Open Warehouse System

Open Warehouse System

Management today is never the same what was yesterday. And India, undoubtedly, has been one place that has witnessed radical changes in Management  – be it Man Management, Money or Material Management. And it goes without saying that concept of “Lean” in all fields is the name of the game. Lean Organization, Reduced Vendor base, Shorter Production Cycle, Market Micro-segmentation and Skinned Distribution Points are all globally accepted jargons of the present day cost conscious world.
The world’s largest combined cycle power plant on a single barge, and, India’s first and the only barge mounted power plant set up at Mangalore coast set up by GMR Group, a renowned name in Infrastructure Sector. The plant had all the traditional elements of Lean concept – A lean human organization structure, lean operation cycle, a single-segment raw material supplier and a single segment market for its Power.

Add to this was the Open Warehouse System, Where many companies today try to squeeze costs too hard in trying to meet its own requirements, GMR aggressively promoted Open Warehouse System to ensure Accessibility to Operation and Maintenance Teams – thereby provide Product Reliability to end customer – Supply Power on Demand.


Traditional Hiccups

An oracle based ERP system put in place centrally integrating the entire Supply Chain Network. In an Open Warehouse System, the conventional Window-Issue system is replaced by “Take and Post” system where each member can take material but is expected to record (t)his (trans-) action in the ERP system, the lone Warehouse member providing value adding services such as Accounting, Auto Replenishments and key MIS to Top Management. In any case, authorized Heads would approve all such recorded transactions the same day.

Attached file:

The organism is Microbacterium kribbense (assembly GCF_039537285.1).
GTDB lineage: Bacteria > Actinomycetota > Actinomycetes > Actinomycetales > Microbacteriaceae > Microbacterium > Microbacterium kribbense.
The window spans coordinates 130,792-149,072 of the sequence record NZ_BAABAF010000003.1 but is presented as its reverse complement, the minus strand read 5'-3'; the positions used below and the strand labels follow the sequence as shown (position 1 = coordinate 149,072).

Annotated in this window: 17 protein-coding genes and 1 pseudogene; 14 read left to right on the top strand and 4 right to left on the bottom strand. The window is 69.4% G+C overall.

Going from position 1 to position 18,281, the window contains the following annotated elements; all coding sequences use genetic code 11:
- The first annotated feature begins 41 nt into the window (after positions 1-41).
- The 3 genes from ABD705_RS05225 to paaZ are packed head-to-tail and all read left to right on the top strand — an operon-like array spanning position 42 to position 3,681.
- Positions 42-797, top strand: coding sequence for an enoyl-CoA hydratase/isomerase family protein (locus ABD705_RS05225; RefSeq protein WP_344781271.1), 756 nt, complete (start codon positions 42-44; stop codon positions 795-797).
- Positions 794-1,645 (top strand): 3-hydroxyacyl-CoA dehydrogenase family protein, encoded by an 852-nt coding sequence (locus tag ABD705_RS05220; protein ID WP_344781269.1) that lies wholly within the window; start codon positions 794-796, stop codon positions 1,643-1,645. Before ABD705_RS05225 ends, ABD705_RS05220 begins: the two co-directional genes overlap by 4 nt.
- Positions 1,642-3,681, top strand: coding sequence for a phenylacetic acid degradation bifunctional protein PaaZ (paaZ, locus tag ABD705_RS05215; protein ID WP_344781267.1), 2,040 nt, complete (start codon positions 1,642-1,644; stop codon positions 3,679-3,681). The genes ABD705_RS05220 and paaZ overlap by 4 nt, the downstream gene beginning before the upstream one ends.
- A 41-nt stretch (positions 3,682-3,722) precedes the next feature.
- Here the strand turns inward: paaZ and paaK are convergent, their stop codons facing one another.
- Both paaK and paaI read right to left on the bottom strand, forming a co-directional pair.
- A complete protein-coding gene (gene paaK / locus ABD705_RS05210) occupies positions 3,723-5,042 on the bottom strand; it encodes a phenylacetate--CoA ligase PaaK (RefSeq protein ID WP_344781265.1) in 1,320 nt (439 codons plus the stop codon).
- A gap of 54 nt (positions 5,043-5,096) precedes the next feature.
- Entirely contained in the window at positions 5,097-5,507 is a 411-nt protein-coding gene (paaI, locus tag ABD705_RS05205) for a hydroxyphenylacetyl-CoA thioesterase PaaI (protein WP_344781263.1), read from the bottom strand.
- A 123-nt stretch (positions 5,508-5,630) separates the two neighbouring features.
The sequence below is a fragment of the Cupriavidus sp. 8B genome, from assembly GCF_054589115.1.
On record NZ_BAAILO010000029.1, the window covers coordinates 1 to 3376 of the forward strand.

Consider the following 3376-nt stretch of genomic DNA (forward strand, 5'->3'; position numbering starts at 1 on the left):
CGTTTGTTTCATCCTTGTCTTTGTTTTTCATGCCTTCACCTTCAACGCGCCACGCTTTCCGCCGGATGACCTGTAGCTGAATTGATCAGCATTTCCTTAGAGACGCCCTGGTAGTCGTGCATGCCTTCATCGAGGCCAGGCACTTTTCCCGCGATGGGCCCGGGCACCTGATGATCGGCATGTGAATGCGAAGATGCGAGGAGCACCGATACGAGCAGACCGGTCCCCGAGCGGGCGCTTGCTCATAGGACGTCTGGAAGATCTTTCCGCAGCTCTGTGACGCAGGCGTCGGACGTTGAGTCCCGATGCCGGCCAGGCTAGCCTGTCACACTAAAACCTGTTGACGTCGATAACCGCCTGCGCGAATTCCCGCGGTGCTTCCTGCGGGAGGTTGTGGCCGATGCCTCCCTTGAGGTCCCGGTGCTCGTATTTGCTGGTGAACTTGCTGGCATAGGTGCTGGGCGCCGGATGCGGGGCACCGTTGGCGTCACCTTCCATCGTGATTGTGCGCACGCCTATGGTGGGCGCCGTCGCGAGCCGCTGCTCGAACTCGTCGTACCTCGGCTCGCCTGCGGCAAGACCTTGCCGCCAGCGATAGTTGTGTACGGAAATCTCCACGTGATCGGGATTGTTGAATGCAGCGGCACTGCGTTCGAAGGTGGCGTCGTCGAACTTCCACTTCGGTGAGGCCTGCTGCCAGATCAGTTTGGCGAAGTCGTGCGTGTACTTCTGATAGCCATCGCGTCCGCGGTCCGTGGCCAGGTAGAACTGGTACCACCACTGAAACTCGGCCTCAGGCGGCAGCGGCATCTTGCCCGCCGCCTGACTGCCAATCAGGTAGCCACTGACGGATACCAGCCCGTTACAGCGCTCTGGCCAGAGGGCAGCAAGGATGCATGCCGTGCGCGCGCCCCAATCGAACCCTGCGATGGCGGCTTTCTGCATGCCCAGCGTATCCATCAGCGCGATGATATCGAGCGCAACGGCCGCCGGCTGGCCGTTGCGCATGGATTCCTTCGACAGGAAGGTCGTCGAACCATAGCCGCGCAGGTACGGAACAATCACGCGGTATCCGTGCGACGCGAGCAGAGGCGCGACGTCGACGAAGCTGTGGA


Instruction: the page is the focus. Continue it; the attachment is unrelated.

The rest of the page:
As is for any other industry, non-manufacturing units in particular, Material Indents for B class materials to some extent, and particularly C Class materials have been the maximum. Following is the indicative figures reflecting the phenomenon:

 APRIL ‘ 02 – SEPT’ 02SEPT’ 02 – MARCH ’03
A Class Items6%66%4%68%
B Class Items17%26%15%23%
C Class Items77%8%81%9%

Traditionally, this pattern holds true everywhere, one may say. But troubled water begins here and trouble-shooting efforts stop there, as little effort is put on control of B and C class materials – control in the sense that efforts to ensure that ERP system is posted with right quantity of materials actually withdrawn. In other words, the system should always reflect realistic picture of current stock. You never know if/when any particular “B” or “C” class category   is also “V” (Vital) or “E” (Essential) categorized.

During the religious Annual Stock Taking ceremony, it was rightly observed that discrepancies in “B” and “C” class categorized materials was significantly very high, touching double digits! A Lo, the Open Warehouse System is deemed a complete failure? Back to traditional window-based issue system necessitated with rows and tiers reflecting clerical scenes?

Re-Inventing Open Warehouse System

There were two fundamental issues to decide continuity of Open Warehouse System. One, Is missing inventory an advantageous exploitation of system in hand; and second, is physical discrepancies alone attributable to direct failure of Open Warehouse System.

All O&M activities have been taken up against pre-approved O&M Schedule and pre-authorized Work Permits. An exhaustive review of the list of materials used against Work Permits during the year was carried out – And that was all that was required to be done to source missing materials and close each of the discrepancies observed. It was more than evident that advantageous exploitation of open warehouse system was not prevalent.

And to look at discrepancies as part of industrial practice, are we satisfied by merely writing off the discrepant inventories, as is done in several other industries across the globe by prescribing their own benchmarked limits or can we work upon collaborative efforts to eliminate the discrepancies.

Teamwork in an Open Warehouse System

Teamwork is the key to success for a successful and workable Open Warehouse System. This was simply true as everyone from the Team realized the hindrances in a window-based closed warehouse system and that would in one way or other affect the speed, morale and reliability of pro-activeness in their functioning. Everyone from the Team also realized that each of them have mutually shared goals & objectives and their own added responsibilities to achieve them in unison.